Pepper Spray- How to Choose it and How to Use it

by Greg Ellifritz

Many of the questions I receive from students involve the use of chemical sprays. It seems that nearly everyone carries or is contemplating the carrying of some type of Mace or chemical irritant. Accurate information about the selection and use of these chemicals exists, but it is often difficult to find truth in the sea of lies and misinformation promulgated by the chemical manufacturers. This article will provide a simple step-by-step formula for selecting, carrying, and using a chemical spray deterrent.


There are essentially three different types of chemicals that are marketed to the public for self defense purposes. They each have long chemical names, but they are abbreviated with the initials CN, CS, and OC. CN (the original formula in Mace) and CS (military tear gas) are irritants. They were developed for military use. They work by irritating the mucous membranes causing tearing, coughing, and pain. OC (pepper spray) is a hot pepper extract that is an inflammatory agent. Rather than just irritating the mucous membranes, it causes them to become inflamed. This inflammation makes it difficult to open the eyes or to breathe normally.

Of the three chemicals, OC is the most effective for self defense use. Because the irritant formulas (CS and CN) depend on the attacker's reaction to the pain they cause, sometimes they prove to be ineffective. Many attackers you may face are under the influence of alcohol and/or drugs or are mentally ill. These people are likely to have a diminished pain response as compared to a "normal" human being. OC causes inflammation, which is not dependent on the body's pain response. OC also takes effect much faster than the other chemicals.

OC is classified by both its strength and its concentration. The strength (heat) of the peppers used to make OC is graded using Scoville Heat Units (SHUs). The hottest peppers cause the most dramatic effects on the people being sprayed. SHUs range in numbers from 500,000 to 5.3 million. In general you will want a rating of at least one million SHUs for optimal effects.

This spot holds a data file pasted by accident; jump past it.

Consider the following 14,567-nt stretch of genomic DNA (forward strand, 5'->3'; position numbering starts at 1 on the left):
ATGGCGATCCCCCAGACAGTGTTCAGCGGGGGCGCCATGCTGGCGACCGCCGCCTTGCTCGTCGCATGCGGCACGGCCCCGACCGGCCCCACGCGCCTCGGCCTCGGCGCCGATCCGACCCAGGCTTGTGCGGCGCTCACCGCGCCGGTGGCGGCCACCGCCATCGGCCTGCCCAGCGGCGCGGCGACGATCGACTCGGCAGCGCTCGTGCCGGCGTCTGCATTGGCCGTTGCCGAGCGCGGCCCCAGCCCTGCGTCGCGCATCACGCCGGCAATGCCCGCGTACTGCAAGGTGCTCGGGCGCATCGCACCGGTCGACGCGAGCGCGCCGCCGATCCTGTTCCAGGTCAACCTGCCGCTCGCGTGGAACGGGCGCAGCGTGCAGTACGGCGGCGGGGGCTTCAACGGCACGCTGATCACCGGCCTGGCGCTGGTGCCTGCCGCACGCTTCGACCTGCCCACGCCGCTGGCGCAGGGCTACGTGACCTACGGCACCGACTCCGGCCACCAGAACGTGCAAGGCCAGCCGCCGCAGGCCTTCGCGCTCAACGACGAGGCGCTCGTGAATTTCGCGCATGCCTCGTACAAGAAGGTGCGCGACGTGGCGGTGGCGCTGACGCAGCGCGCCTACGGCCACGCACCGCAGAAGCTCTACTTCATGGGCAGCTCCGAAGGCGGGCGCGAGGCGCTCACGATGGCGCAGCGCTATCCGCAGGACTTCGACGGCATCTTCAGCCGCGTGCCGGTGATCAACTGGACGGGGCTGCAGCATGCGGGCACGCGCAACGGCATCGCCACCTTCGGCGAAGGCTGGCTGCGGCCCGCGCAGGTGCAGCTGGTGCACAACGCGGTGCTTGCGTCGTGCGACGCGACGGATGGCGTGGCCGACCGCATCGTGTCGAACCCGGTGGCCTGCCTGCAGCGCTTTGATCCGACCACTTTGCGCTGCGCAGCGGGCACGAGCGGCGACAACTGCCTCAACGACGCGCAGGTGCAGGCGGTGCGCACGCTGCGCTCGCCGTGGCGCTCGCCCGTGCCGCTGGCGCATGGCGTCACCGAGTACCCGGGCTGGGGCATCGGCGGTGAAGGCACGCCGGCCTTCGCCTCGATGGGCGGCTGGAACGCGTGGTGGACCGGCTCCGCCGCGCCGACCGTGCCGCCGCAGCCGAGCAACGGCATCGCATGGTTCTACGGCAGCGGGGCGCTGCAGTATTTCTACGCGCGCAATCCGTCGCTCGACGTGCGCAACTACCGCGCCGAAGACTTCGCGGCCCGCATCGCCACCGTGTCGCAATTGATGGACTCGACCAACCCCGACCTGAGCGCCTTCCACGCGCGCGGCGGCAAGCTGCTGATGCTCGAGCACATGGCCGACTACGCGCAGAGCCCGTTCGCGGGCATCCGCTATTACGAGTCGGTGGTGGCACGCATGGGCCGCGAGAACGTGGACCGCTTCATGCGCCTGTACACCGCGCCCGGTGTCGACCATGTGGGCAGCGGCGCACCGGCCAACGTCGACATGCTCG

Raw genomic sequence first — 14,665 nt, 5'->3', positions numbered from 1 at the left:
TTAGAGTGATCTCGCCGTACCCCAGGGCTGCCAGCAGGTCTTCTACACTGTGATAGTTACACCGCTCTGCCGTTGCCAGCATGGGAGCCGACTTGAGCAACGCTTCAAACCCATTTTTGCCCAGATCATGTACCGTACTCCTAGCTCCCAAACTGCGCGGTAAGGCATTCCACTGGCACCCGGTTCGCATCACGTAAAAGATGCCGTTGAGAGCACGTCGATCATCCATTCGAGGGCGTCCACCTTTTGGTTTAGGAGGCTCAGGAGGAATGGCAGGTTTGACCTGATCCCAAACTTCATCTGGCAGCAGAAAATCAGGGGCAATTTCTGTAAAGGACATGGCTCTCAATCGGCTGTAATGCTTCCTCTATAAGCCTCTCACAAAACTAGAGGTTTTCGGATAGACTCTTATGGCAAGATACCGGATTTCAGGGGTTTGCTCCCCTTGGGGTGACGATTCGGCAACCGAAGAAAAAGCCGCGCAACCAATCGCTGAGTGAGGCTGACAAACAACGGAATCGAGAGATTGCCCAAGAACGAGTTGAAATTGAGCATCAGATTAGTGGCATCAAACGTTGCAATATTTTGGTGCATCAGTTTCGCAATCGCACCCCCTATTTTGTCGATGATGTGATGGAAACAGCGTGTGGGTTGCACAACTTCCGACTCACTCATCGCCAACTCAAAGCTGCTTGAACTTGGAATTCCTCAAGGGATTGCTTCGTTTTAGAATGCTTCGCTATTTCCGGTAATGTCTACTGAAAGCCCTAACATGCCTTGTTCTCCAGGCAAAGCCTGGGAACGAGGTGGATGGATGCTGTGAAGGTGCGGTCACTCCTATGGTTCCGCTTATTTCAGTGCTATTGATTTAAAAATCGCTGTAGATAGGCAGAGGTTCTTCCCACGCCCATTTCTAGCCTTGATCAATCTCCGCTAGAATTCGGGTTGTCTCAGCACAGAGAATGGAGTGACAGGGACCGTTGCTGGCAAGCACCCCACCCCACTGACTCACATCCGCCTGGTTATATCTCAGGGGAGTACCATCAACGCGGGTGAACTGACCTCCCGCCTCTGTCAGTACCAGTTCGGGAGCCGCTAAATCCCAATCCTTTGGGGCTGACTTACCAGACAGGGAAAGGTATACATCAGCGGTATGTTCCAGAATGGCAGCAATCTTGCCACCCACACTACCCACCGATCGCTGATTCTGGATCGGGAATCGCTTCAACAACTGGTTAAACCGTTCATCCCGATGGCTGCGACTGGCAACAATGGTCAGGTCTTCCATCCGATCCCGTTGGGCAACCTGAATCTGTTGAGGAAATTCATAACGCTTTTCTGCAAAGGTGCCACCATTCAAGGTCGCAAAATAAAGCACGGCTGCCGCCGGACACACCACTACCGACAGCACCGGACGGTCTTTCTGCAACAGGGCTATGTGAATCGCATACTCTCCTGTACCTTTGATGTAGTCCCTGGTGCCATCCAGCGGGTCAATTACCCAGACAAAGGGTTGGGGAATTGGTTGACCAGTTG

OC concentration is also listed on many products. The concentration of the product determines how long the effects will last, with the higher concentrations yielding effects over a longer time period. Commercial concentrations normally vary from 1% to 20%. Purchase a spray that has at least a 5% concentration. That will insure that the chemical will affect your attacker for at least 30 minutes.

Some manufacturers also label their products by "Total Capsaicinoids." That is a mathematical expression of the Scoville Heat Units multiplied by the percentage of OC in the can. The highest numbers commonly seen in this measurement are around 1.25%. A good general guideline is to make sure your spray is at least .5% total capsaicinoids if it is a pure OC product (there are some effective products available with lower concentrations, but most mix the OC with another chemical irritant or dye).

If the chemical irritant you are considering for purchase does not list either the concentration, heat rating, or total capsaicinoid concentration you should not purchase it. The product may be very good, but unless you plan on spraying yourself before carrying it, you will never be sure how effective it is. If you have any doubt about your spray's strength, spray a small amount onto a cloth and wipe it on your skin. You should feel a burning sensation within about 10 seconds. I personally recommend Fox, Aerko, Bodyguard, Sabre Red, and Counter Assault brand OC sprays. I've been exposed to each of these brands and can attest to their effectiveness.

One additional note…

Wasp and Hornet Spray is not an acceptable substitute for OC. Yes, the stream travels a long way, but most attacks don't happen from 30 feet away. A good stream formulation OC (like the Sabre Red Crossfire) will reach almost 20 feet. If you need more distance, upgrade to one of the fire extinguisher-sized cans.

We know that OC (and other agents) are reasonably effective and have relatively few long term effects. We simply don't know that about Wasp and Hornet Spray. Just because a chemical happens to be a neurotoxin to insects does not mean that it will stop a human's attack. Wasp spray might work well, but I don't know anyone who has actually tested it in combat. Don't bet your life on an internet myth.